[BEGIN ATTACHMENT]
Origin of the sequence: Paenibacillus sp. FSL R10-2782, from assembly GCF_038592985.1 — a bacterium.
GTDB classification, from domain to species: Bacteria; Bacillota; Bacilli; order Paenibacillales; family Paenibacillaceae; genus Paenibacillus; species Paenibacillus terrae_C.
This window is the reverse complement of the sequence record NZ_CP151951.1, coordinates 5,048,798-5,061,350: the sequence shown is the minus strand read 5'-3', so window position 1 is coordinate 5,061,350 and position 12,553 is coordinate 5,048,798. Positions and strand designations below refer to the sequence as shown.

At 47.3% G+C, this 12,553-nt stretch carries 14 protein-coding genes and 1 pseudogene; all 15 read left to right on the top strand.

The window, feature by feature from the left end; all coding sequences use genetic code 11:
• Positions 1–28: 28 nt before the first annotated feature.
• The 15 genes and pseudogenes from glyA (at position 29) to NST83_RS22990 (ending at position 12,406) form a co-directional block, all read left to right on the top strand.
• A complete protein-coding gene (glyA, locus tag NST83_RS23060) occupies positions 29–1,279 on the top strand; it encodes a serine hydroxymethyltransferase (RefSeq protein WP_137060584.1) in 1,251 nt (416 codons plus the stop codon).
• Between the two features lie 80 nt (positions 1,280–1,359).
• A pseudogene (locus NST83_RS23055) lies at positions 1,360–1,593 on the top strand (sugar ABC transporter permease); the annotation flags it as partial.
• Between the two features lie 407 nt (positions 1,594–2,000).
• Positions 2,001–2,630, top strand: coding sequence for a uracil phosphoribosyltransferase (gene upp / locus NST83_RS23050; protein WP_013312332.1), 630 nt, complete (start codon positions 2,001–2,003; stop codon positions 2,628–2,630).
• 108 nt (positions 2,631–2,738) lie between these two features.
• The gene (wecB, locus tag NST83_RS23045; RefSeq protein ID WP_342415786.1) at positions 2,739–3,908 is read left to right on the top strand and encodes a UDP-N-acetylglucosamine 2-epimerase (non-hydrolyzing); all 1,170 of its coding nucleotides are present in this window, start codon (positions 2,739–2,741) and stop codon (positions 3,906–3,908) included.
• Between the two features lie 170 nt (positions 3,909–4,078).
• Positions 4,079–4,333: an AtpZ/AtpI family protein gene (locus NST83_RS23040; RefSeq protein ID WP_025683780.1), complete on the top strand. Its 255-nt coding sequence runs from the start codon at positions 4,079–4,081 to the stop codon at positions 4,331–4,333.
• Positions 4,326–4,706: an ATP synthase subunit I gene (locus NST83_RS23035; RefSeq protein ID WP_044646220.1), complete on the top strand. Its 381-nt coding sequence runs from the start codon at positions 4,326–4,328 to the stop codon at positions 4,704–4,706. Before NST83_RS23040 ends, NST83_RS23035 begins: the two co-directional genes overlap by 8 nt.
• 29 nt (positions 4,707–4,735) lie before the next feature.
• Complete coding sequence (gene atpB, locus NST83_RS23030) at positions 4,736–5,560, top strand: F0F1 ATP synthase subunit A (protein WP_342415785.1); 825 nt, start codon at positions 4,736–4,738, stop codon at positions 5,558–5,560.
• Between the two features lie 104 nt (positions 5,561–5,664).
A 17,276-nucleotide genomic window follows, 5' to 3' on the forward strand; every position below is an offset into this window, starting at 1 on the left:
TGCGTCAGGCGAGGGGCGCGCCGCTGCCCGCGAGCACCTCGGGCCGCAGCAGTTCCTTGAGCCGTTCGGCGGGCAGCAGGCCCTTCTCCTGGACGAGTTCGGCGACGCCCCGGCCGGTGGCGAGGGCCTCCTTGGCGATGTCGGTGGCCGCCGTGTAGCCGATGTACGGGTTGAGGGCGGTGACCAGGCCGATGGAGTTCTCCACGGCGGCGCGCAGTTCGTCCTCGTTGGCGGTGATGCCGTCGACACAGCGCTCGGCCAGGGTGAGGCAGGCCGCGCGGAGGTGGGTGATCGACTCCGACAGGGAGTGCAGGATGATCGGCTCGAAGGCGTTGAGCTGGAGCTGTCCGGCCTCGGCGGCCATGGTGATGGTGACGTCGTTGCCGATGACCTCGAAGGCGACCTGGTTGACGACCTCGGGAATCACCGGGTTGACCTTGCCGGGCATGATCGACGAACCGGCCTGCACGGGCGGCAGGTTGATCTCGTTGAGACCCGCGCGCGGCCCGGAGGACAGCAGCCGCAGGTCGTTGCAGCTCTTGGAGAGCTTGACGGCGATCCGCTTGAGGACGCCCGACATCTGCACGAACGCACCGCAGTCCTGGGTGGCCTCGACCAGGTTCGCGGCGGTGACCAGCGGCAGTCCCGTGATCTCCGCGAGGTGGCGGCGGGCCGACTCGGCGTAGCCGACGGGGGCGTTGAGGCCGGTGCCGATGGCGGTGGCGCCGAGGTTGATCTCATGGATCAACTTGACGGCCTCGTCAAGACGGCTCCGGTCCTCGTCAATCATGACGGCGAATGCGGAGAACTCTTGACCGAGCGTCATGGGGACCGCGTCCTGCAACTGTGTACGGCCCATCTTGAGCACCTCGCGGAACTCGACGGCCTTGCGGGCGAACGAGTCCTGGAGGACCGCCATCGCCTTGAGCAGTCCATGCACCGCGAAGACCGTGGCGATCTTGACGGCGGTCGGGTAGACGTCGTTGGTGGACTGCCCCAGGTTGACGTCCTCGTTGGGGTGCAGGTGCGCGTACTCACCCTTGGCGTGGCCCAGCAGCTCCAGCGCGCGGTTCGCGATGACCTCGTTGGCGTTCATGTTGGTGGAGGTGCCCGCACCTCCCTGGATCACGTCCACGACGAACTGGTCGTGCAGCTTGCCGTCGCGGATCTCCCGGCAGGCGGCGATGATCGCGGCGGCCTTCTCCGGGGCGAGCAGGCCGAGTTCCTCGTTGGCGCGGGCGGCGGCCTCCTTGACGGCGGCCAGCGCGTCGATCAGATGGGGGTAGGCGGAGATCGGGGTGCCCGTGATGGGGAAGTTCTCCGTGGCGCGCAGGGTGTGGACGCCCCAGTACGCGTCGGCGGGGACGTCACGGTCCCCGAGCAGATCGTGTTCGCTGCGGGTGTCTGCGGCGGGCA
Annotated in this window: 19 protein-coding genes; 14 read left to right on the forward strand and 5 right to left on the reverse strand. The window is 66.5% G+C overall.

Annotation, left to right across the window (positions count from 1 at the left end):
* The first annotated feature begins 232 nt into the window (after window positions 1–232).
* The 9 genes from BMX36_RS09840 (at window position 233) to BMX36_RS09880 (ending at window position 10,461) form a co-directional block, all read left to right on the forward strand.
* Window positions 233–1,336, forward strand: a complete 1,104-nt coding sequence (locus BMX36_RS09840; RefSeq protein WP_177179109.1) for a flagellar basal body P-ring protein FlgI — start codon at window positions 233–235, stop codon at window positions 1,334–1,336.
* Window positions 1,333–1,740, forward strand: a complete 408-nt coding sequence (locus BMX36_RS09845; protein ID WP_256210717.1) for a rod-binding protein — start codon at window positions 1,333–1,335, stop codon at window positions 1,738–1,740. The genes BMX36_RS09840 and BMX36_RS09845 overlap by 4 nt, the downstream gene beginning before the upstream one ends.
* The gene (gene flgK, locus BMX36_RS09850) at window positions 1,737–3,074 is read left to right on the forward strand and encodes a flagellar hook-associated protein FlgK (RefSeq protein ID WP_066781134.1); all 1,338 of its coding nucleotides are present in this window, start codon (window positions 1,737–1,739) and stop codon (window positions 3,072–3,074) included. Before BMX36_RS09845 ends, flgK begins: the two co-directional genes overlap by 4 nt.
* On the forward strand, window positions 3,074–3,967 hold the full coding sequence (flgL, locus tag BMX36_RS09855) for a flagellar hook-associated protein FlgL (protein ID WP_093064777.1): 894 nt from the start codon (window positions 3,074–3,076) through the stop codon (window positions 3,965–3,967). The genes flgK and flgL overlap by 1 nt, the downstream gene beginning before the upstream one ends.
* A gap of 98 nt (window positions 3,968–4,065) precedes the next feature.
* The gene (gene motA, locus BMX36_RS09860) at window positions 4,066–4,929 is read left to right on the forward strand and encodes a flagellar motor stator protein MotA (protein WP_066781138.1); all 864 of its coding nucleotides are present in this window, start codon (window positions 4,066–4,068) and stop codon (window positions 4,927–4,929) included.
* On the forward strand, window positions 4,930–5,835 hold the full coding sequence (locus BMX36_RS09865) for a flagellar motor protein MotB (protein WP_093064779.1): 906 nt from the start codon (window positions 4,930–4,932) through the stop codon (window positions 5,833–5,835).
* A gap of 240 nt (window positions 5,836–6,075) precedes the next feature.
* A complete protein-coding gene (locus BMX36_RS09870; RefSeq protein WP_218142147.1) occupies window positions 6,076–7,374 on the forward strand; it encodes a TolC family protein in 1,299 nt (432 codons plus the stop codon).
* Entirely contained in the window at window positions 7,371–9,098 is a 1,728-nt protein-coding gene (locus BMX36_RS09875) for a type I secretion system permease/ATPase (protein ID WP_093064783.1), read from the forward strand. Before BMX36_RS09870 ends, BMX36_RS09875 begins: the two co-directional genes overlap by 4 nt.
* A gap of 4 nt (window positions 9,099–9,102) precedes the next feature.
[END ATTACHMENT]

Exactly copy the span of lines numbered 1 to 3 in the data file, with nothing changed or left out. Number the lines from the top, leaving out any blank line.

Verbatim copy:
Origin of the sequence: Paenibacillus sp. FSL R10-2782, from assembly GCF_038592985.1 — a bacterium.
GTDB classification, from domain to species: Bacteria; Bacillota; Bacilli; order Paenibacillales; family Paenibacillaceae; genus Paenibacillus; species Paenibacillus terrae_C.
This window is the reverse complement of the sequence record NZ_CP151951.1, coordinates 5,048,798-5,061,350: the sequence shown is the minus strand read 5'-3', so window position 1 is coordinate 5,061,350 and position 12,553 is coordinate 5,048,798. Positions and strand designations below refer to the sequence as shown.